For Catholic astronauts, flying to space doesn't mean giving up the faith

IMAGE: CNS/ photo/courtesy NASA

By Dennis Sadowski

(CNS) — On the International Space Station there’s a place, while filled with
robotic equipment, where astronauts like to hang out. Called the Cupola, the small module has
seven large bay windows that give crew members a panoramic view of Earth.

On his
first — and thus far only — mission into space in September 2013, astronaut
Mike Hopkins, was eager to find the Cupola. What he saw he found amazing.

you see the Earth from that vantage point and see all the natural beauty that
exists, it’s hard not to sit there and realize there has to be a higher power
that has made this,” said Hopkins, who is Catholic.

It was
in the Cupola that Hopkins found himself praying and at times taking Communion.

Under a
special arrangement with the Archdiocese of Galveston-Houston and with the help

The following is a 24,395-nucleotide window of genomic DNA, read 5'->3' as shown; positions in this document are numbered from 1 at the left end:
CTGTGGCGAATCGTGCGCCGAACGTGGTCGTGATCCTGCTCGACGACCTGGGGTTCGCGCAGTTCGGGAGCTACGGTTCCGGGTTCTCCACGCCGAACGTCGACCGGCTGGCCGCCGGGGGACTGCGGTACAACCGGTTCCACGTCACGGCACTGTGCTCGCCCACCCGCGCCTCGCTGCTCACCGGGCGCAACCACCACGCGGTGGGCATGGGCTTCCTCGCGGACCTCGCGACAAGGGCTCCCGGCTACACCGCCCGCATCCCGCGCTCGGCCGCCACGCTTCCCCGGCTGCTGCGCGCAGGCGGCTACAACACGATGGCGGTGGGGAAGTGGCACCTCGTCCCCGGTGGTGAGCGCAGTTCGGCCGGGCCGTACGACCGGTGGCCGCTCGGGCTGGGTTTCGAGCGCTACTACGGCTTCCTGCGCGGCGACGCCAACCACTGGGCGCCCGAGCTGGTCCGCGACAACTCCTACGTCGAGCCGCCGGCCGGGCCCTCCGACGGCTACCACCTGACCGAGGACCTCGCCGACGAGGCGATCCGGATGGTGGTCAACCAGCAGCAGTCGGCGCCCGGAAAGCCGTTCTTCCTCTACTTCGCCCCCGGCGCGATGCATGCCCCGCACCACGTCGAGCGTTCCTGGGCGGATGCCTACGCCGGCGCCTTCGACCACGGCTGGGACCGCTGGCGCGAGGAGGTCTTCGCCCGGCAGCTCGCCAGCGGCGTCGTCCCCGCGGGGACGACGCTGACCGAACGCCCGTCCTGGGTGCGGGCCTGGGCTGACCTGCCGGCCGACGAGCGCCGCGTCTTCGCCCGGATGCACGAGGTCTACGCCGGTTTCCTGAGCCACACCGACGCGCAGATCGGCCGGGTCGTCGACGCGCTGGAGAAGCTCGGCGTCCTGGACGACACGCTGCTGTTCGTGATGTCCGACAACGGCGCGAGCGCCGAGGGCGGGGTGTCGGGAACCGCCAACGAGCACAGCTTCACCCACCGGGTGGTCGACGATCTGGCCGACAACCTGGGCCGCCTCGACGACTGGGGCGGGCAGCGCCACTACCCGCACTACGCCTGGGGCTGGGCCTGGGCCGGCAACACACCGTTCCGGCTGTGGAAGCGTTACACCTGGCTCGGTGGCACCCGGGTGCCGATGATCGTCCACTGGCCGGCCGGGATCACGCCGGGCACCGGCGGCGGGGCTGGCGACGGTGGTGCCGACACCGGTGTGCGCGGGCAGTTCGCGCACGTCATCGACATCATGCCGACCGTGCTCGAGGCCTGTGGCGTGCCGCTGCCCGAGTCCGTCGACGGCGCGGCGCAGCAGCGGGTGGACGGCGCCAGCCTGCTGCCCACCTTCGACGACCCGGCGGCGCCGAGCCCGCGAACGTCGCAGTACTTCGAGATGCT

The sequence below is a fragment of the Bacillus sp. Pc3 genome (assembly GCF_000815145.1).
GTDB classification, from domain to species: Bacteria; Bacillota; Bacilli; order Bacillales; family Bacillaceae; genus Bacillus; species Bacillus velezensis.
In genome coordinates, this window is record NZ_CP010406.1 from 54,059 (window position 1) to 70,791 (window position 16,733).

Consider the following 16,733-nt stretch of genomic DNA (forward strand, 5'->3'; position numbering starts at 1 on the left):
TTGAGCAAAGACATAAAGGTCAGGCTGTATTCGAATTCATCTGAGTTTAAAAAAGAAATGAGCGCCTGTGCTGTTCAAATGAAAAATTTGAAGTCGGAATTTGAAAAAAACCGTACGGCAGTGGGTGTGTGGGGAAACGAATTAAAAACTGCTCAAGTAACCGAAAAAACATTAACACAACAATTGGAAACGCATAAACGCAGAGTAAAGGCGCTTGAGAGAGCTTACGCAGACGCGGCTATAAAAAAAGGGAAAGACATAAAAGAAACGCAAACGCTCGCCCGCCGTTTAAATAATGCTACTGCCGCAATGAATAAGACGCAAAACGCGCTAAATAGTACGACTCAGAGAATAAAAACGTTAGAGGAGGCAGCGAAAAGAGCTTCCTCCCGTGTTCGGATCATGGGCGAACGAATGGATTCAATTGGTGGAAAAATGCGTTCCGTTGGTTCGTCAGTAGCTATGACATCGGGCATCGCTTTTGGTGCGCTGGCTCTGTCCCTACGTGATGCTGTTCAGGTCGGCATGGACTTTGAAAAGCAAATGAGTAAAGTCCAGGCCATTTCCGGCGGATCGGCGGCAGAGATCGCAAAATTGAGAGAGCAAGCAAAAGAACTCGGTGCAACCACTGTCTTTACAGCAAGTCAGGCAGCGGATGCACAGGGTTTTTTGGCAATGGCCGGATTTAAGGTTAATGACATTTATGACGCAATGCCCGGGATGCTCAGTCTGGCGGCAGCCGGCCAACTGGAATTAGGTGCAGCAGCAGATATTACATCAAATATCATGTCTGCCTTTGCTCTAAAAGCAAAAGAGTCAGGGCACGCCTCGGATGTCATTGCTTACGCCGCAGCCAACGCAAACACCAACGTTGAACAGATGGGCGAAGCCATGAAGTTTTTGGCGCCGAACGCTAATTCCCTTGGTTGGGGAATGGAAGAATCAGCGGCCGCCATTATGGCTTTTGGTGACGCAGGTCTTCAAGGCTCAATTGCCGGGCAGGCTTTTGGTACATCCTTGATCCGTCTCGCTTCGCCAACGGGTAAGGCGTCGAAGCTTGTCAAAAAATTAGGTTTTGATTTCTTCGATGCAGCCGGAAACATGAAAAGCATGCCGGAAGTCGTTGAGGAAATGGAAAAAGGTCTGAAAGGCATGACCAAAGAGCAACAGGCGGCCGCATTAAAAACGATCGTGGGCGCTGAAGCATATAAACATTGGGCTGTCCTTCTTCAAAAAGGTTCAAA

of Father James H. Kuczynski,
pastor of Mary Queen Catholic Church in Friendswood, Texas, Hopkins’
parish, the rookie astronaut carried a pyx with six consecrated hosts broken
into four pieces. It was enough so that he could take Communion once a week for
the 24 weeks he was aboard the ISS.

was extremely, extremely important to me,” said Hopkins, now 47, who grew
up on a farm outside of Richland, Missouri, in a United Methodist family but completed
Rite of Christian Initiation of Adults classes and became Catholic just before
going into space.

He said
he wanted to become Catholic not just because his wife and two teenage sons
were Catholic but because “I felt something was missing in my life.”

completed two spacewalks to change out a pump module with fellow spacefarer Rick Mastracchio. Before exiting
the ISS, he took Communion as well.

events can be stressful events,” he told Catholic News Service from his
office in Houston. “Knowing Jesus was with me when I stepped out the door
into the vacuum of space was important to me.”

Such practices